Archive for May, 2008
Although Riley hasn’t been officially accepted yet, I wanted to share photos of her new school. It is actually Tess’s new school as well because there will be a 2 year old program in the building, too. The building is officially known as the ELAC. Unfortunately, I did not take these photos. A professional photographer took them, and the school shared them on their website.
Todd and I ventured into Osaka to eat Tex-Mex food for our anniversary last night. We found it with almost no help, and it was fantastic! The salsa, the guacamole, the chips, the burritos, and the chimicangas were delicious. It has been 9 months since we had restaurant cooked Tex-Mex, and we both spent the evening constantly giving each other high fives for making the 3 hour round trip to eat at the restaurant. It was worth every second. And I bought a pair of sunglasses that I have been desperate for. Happy Anniversary to me!
Wednesday after school Wilma, one of our nannies, brought the girls to school to the aquarium in the new ELAC building (Early Learning and Activity Center). Tess and Wilma went to play in the orange playground (as Riley calls it), and Riley and I went in for her interview. Well, first, we went to the bathroom because I am no idiot, and the worst thing that can happen during a preschool interview is for the interviewee (Riley – not me) to pee on the floor. Then we went and checked out a book from the ELAC library, which Riley feel instantly in love with.
When we entered the classrroom, Riley was attached to my hip, but she let Mrs. Labreque read her a book, and the real play began. The elementary school prinicpal, Matt, and I chatted about Riley while she played. He asked things like: what does she like to do, is she potty trained, does she take naps, what should the school know about her. The hour flew by. At one point Jon had a little break and asked Riley if she wanted to play, and she declined, which I thought was hilarious. So then we cleaned up and went home.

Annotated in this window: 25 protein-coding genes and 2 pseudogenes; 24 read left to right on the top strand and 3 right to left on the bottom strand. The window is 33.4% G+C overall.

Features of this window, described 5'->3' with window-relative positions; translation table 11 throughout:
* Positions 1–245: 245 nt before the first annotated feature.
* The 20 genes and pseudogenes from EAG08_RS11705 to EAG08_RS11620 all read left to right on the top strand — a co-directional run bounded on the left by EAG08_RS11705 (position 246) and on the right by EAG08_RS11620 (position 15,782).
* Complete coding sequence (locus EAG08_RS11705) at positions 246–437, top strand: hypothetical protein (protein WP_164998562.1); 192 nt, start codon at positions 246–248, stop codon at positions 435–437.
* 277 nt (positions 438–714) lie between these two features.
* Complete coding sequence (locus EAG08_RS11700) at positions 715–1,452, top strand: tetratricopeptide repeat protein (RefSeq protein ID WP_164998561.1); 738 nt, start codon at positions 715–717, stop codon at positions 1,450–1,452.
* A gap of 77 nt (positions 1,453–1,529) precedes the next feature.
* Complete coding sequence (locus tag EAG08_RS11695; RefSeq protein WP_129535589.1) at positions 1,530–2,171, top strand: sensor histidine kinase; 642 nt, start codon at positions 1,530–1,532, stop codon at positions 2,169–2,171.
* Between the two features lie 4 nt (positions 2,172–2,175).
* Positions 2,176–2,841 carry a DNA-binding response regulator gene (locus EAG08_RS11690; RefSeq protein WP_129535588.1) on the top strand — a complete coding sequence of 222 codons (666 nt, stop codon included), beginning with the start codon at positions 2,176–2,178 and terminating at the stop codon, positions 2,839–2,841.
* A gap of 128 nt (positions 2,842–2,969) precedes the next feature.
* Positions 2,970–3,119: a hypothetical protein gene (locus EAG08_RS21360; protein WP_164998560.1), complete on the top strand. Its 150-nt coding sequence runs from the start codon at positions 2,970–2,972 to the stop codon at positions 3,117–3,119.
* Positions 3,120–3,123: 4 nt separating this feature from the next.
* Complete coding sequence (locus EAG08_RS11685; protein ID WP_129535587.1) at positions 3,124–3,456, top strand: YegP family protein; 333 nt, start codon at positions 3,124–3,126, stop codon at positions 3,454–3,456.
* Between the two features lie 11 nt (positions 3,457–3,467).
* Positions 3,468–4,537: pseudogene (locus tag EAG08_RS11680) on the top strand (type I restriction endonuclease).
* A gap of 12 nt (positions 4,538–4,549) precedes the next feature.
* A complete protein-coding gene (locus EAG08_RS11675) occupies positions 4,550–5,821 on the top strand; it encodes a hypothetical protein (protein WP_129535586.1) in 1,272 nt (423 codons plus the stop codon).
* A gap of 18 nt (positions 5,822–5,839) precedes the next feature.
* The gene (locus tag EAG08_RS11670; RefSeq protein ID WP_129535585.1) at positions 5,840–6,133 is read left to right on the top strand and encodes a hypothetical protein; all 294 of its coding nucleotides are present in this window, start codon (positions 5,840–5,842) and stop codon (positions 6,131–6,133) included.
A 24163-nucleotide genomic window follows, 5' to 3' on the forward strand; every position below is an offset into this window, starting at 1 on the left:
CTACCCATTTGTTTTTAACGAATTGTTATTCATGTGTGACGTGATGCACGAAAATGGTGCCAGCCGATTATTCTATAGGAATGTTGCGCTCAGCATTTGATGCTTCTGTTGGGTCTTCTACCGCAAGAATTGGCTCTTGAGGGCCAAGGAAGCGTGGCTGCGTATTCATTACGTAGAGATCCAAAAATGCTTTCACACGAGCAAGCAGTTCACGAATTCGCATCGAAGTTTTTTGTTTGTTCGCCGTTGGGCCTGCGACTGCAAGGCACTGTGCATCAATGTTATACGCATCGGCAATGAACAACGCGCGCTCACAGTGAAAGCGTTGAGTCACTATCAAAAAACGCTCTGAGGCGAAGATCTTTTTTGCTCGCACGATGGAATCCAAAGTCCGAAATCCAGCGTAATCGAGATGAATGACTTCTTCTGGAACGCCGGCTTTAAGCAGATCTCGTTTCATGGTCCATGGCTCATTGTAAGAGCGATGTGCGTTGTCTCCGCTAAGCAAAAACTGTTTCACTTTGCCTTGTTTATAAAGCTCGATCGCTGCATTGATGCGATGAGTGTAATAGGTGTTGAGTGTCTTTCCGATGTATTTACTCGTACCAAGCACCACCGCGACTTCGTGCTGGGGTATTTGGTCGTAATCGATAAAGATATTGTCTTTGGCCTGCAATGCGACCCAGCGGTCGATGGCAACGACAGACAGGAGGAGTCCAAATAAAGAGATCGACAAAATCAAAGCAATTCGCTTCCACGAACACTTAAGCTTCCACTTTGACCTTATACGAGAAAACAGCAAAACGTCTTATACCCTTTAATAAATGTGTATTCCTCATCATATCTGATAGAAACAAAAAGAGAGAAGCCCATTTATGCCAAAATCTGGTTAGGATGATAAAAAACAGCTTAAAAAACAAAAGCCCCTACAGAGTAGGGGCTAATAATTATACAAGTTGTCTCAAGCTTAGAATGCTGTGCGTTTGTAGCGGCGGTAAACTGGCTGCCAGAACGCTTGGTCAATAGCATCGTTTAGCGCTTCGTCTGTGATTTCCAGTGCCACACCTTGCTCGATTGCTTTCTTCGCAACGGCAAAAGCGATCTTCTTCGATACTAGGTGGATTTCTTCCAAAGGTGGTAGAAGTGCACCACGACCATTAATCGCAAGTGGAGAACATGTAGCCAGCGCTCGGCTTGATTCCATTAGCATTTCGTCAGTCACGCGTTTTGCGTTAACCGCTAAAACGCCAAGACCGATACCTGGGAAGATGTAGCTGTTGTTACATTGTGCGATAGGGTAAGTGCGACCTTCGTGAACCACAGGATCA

Riley now asks to play with Mrs. Labreque all of the time, and on Thursday I was riding my bike past the school, and she was in the kiddie seat behind me, and she screamed “Look mommy. It’s my new school!” My heart almost broke from the cuteness of it all.
This past Friday we went to see a comedian perform at the Kobe Club, an old style social club, situated at the foot of the mountains. The comedian was the brother of a parent of Canadian Academy and was here to visit his sister. She convinced him to perform for a small group of about 50-100 people. The set was just about an hour, but it was a fantastic hour. He was hilarious. There wasn’t a dry eye in the house. Everyone left saying that they wished there were more events like this.
Speaking of funny, Todd just finished A Heartbreaking Work of Staggering Genius, and he just passed it along to me. It is about 8 years old, but everyone should read this book. The middle kind of drags, but throughout the book there are funniest scenes. I wanted to quote part of the book on this blog entry, but Todd, with his position of editor, vetoed it. When or if you read this book, the part about Christmas is the funniest thing you will have ever read. I cannot even think about it without giggling hysterically.
It’s midnight, and I am off to bed. There is a great rain storm tonight, and I love falling asleep to the sound of rain.
So we went with about 16 other people to tour the Gion District at night in Kyoto. Wow! What a cool trip! We ended up going with several people we knew from our trip to see Sumo Wrestling.
We started the trip by finding out that our good camera’s battery was dead, so we had to take the not-so-good camera. The shots are blurry, and Todd will complain, but I will post them anyway, and you can imagine what they would have looked like with our better camera.
The actual tour began in front of an old Kabuki theater. Then we walked for an hour and a half through the Gion district. The district is filled with boardinghouses, which is where the maiko (newly geisha) and geisha live. Also there are tons of tea houses where people drink tea and are entertained by geisha. Most of the establishments are private, which means that you cannot walk in off of the street. You must know someone who is a member, and then you will be invited in.